What other developments to you foresee in the field of spatial structures in the future?

Architects and engineers will always try to come up with new types of structures which span further and are lighter. Of course these structures bring new challenges in terms of instability which are quite complicated to analyse. I think one growth area will be foldable structures, which could have interesting applications in the space sector.

I think we’ll also see a growth of new ultra-strong materials such as high-strength steels and new membrane materials like the Teflon-coated woven glass which was used on London’s Millennium Dome.

Manufacturing will be increasingly controlled by computers to improve processes.  You could have steel and aluminium members that are cut and drilled at all the different lengths you require and even assembled by robots. Artificial Intelligence will have a big potential within the field of spatial structures.

In spatial structures is there a unity between complex engineering structures or shapes and art. How do you think spatial structures will continue to be influenced by artistic and architectural trends?

That’s a good question. I’m a great supporter of the positive influence art has on spatial structures and vice versa. Structural engineering is both a science and an art: a lot of the decisions you make are not 100 per cent scientific. I had a nice example of this a few years ago when a Greek student on our MSc in Structural Engineering was struggling with a topic for her dissertation. She confided in me that she didn’t really like structural engineering and had only taken the course to please her father. What she really wanted to do was fashion design. I said: ‘Okay, let’s think about this. Why don’t you design a large sculpture for me, which will go on campus, of a Flamenco dancer?’ The point was that as well as designing the costume and figure, the structure would also need to be supported – and this is a spatial structure. She did a really, really good job on it and she was excited by the whole thing. She hadn’t realised the link between the two elements.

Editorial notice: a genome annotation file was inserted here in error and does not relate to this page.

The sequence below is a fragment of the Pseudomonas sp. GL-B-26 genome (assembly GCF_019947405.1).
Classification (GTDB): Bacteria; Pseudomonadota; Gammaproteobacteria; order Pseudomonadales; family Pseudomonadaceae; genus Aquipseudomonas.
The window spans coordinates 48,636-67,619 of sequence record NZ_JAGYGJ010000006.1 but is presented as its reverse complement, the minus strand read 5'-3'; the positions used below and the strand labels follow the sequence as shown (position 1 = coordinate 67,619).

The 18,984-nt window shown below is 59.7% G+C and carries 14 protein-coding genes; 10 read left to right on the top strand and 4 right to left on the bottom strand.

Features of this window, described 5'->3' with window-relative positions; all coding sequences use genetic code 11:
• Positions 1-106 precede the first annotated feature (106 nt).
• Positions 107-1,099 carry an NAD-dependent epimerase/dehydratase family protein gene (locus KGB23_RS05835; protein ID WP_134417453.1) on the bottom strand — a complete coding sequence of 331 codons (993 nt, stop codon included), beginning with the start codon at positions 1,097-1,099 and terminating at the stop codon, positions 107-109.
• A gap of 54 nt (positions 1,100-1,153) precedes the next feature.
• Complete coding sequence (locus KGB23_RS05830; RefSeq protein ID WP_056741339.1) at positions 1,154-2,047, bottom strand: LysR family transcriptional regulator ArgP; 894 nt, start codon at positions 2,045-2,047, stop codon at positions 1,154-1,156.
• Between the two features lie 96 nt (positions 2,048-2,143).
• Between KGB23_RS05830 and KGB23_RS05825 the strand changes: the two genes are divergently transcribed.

At next year’s International Conference on Spatial Structures – IASS 2020 – which takes place at the University of Surrey in August 2020, the theme is ‘Inspiring the Next Generation’. How do you think this can best be achieved?

I think the most important thing is to talk to young engineers, and before that to school children and very young children. One practical project we use at Surrey with our Civil Engineering undergraduates, the DAD (Design Assemble and Dismantle) project, is a very good approach in getting students excited about the potential of spatial structures. The Institution of Structural Engineers also ran a great competition last year for school children to design a space station which attracted an enormous number of entrants and some really interesting ideas for structures.

 

Read more about the Annual Symposium of the IASS and the 7th International Conference on Spatial Structures, being hosted at Surrey from 24 to 28 August 2020.

Find out about the exciting Design Competition which has been launched by Surrey’s Spatial Structures Research Centre to co-incide with the conference.

Discover our courses in civil and environmental engineering.